Police Worried About New Vest-Penetrating Gun

Justin justin-cypherpunks at soze.net
Sat Jan 15 01:38:23 PST 2005

On 2005-01-14T15:42:18-0800, Bill Stewart wrote:
> At 01:54 PM 1/14/2005, R.A. Hettinga wrote:
> ><http://www.wnbc.com/print/4075959/detail.html>
> >NEW YORK -- There is a nationwide alert to members of law enforcement
> >regarding a new kind of handgun which can render a bulletproof vest
> >useless, as first reported by NewsChannel 4's Scott Weinberger.
> >...
> >The weapon is light, easily concealable and can fire 20 rounds in seconds
> >without reloading.
> A couple of questions to the gunpunks out there...
> I've heard that rifles easily penetrate bullet-proof vests,
> and that vests are really only useful against average-to-small handguns
> and against shotguns.  Is this accurate?

There are various levels of body armor specified by the NIJ.  In order
of effectiveness (lower to higher): Levels IIa, II, IIIa, III, and IV.

Level IV typically takes the form of a trauma plate and is put into a
pouch in the front (and/or in the back) of soft body armor.  III and IV
are heavier, bulkier, and as a result aren't used as much.

The NIJ standards are based on stopping standard bullets up to certain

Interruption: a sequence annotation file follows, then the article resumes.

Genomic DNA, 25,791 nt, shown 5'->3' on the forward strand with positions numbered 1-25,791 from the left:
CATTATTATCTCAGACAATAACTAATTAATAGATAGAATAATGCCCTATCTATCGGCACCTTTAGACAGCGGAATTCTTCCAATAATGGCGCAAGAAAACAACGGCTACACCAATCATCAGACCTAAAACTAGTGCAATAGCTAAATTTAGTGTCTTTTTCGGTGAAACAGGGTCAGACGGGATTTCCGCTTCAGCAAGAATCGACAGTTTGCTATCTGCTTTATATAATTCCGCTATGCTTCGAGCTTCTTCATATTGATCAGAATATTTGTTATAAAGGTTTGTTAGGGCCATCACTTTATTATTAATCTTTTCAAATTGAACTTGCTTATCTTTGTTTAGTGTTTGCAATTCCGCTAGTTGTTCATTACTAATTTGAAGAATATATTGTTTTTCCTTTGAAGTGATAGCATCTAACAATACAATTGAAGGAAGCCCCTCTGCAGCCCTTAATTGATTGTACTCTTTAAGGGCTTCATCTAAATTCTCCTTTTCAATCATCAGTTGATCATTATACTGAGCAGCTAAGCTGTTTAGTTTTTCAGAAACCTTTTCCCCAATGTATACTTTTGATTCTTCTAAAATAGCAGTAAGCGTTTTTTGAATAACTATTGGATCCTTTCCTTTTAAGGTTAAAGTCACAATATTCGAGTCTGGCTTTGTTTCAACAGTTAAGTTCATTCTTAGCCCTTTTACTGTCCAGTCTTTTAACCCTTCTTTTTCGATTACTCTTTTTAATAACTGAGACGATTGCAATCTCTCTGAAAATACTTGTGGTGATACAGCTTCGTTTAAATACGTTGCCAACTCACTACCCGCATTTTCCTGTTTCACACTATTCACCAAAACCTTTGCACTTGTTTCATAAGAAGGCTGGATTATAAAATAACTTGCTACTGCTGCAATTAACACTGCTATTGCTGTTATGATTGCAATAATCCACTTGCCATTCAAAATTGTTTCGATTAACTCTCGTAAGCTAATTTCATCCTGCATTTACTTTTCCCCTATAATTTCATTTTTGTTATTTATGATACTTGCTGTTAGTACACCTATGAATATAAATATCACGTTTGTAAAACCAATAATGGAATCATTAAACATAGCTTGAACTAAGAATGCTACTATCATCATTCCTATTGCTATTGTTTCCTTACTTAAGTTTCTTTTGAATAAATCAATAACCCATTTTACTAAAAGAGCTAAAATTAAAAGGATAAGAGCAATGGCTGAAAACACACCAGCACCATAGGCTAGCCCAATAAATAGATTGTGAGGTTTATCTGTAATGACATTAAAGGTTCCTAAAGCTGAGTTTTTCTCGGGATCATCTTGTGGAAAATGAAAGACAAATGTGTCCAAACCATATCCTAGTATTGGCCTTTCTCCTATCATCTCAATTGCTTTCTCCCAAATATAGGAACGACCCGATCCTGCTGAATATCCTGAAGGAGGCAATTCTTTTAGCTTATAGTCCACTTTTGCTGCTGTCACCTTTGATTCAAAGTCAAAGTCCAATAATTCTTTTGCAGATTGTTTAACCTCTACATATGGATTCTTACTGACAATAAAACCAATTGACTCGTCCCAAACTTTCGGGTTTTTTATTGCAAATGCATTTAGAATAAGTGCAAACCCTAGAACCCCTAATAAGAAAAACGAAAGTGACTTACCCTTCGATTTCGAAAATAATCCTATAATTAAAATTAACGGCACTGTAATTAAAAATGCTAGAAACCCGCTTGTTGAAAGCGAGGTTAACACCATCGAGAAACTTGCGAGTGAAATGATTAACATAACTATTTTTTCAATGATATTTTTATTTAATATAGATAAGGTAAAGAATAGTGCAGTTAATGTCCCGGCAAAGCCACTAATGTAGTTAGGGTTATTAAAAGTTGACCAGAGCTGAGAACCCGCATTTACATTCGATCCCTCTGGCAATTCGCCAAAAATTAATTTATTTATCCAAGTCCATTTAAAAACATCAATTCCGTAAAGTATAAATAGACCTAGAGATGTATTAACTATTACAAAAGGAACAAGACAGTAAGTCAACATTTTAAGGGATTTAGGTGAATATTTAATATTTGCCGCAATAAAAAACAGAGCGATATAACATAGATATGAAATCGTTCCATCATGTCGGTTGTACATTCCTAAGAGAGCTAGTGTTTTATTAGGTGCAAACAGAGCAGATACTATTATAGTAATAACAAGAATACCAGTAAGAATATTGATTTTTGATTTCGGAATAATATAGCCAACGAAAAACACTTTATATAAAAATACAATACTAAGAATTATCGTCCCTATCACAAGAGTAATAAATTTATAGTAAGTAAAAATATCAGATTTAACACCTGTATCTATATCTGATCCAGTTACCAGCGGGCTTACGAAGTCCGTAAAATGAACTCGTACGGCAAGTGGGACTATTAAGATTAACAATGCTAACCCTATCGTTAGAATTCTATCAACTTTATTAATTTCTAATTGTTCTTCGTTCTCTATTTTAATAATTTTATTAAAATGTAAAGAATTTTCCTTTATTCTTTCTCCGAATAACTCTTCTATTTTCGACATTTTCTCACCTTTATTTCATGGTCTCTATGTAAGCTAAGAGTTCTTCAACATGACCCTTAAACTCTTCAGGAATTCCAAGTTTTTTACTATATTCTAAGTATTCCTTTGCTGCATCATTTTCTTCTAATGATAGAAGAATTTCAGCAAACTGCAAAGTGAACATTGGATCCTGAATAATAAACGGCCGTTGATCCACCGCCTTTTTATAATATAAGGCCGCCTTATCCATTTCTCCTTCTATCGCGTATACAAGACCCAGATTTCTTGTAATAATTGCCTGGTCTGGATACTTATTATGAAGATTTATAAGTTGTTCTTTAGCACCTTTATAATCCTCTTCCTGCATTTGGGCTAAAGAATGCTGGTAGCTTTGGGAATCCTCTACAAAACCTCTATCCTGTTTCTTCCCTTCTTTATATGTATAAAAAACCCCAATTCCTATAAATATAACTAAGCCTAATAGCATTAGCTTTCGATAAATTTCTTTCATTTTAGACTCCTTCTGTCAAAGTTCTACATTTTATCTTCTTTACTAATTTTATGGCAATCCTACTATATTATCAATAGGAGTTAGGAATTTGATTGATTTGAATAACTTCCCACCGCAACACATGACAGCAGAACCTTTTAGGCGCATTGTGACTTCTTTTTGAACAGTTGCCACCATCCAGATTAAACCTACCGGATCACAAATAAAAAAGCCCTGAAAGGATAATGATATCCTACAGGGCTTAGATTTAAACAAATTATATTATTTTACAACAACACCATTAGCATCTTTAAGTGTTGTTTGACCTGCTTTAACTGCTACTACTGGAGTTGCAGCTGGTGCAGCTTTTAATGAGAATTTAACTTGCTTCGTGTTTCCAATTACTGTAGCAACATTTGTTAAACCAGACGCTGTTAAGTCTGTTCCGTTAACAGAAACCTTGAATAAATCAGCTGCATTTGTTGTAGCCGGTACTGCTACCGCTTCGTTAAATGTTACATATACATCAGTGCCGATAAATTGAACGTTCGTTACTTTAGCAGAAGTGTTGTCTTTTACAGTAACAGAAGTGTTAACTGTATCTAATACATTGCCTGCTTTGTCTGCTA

velocity limits (preventing them from going through the vest), _plus_
"backface deformation" limits.  They put the vests over geletin, and the
volume displaced by the vest when it absorbs the shot is measured and
must be less than a specified limit.  There is a lot of sentiment that
this testing method is crap, and all that should matter is whether the
bullet goes through the vest.  Or at least that backface deformation
should be less heavily emphasized.

Then there are other specifications outside of the NIJ scheme; for
instance, the there's "PAGST" and "CRISAT" body armor.  I don't recall
what they stand for.

> Any idea how much you can saw off a rifle
> and still have it penetrate typical cop vests?

A lot.  5.56mm pistols (based on the AR-15 and available from olympic
arms or bushmaster, among other manufacturers) are perfectly legal and
will shoot through IIIa vests.  The real jump up is between IIIa and
III; the former mainly stops handgun rounds, while the latter allegedly
stops standard .223 and .308 loads, but I'm not sure... before I looked
it up just now, I thought only level IV trauma plates stopped .308.
Cops typically wear level II or IIIa armor.

And even trauma plates will not stop repeated hits to the same area.  If
you expect to be shot at with a rifle, you do not want to be out in the
open where many hits are unavoidable.  Ceramic plates weaken through
chipping, and metal plates weaken through stress/deformation.

> (And I assume the "20 rounds in seconds" is just a scary way to say
> "it has a big magazine and you have to pull the trigger 20 times".)